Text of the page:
The only solution for this problem I know of requires
O(n) polygon preprocessing time. Afterwards each query point against a preprocessed polygon is handled in
O(lg n) time.
Just take a point
P inside the polygon (let's call it "pole") and for each vertex draw a ray exiting from
P and passing through the vertex. Consider this to be a polar coordinate system with origin at
P, with the entire polar plane subdivided into sectors by these rays. Now, given your query point, you just need to convert it to polar coordinates with origin at our pole
P. Then just perform binary search to determine the specific sector that contains the query point. The final inside/outside check within the sector (point vs. edge side test) is a trivial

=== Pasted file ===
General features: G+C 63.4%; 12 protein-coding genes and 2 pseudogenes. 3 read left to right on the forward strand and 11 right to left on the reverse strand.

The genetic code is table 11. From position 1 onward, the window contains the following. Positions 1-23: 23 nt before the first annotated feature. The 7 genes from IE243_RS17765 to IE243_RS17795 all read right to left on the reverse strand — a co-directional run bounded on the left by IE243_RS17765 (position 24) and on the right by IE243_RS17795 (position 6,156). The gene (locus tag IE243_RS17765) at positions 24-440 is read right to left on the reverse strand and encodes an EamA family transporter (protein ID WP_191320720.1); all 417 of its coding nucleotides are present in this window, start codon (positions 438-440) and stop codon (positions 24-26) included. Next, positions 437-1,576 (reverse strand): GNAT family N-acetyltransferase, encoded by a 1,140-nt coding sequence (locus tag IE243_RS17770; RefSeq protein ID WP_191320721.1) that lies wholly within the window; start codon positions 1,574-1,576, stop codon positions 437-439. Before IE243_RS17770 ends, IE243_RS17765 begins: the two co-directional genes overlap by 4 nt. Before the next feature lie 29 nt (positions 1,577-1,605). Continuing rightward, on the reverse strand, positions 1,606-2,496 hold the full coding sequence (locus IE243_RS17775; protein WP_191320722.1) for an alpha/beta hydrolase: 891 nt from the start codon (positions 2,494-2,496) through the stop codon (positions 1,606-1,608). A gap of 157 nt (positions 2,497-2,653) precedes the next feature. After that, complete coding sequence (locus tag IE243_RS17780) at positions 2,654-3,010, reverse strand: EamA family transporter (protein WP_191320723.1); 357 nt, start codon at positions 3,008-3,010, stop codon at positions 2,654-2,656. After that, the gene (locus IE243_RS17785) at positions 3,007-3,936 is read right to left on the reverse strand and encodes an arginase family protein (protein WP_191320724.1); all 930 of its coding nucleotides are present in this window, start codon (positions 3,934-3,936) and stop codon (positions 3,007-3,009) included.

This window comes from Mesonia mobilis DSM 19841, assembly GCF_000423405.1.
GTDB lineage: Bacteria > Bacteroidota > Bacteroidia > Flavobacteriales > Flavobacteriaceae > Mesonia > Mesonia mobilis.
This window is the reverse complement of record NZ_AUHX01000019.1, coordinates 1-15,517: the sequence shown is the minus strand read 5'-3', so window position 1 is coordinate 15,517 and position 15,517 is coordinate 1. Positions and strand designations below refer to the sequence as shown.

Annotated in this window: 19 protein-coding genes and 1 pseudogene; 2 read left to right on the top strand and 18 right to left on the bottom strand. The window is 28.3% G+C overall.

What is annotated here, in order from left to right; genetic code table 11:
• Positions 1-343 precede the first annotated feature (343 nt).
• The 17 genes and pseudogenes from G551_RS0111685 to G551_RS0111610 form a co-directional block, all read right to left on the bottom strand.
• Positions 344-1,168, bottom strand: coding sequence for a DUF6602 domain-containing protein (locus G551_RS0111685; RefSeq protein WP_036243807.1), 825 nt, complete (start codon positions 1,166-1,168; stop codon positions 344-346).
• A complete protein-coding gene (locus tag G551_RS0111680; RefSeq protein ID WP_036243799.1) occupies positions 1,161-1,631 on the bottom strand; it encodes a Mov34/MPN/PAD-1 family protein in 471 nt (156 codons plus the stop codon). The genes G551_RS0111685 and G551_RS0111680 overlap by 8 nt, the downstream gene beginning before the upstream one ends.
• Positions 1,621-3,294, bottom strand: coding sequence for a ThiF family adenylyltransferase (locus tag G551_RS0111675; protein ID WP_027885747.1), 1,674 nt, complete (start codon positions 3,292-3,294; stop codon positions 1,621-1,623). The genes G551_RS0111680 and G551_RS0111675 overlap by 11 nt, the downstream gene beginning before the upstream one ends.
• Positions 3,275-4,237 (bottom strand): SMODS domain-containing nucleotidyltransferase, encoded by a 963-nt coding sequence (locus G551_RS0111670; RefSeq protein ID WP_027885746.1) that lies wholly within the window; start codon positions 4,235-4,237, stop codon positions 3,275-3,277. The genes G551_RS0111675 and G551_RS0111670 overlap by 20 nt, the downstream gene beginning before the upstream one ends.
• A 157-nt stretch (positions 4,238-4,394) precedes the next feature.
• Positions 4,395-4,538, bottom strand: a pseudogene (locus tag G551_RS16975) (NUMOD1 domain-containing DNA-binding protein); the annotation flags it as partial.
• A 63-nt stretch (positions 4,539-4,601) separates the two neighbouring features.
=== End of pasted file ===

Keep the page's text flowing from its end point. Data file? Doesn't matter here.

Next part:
O(1) operation. Each query is handled in
O(lg n) time needed for binary search.
This approach will actually work with a larger class of polygons than just convex ones. It covers the class of so called star-shaped polygons, i.e. polygons that have a point from which the whole interior of the polygon can be "seen" or "observed".
O(n) preprocessing time comes from the need to determine the location of the pole in advance.
P.S. I got to carried away thinking about more general case. If your polygon is convex, you can simply use any of its vertices as the pole. That way you get a
O(lg n) algorithm right away, no preprocessing required.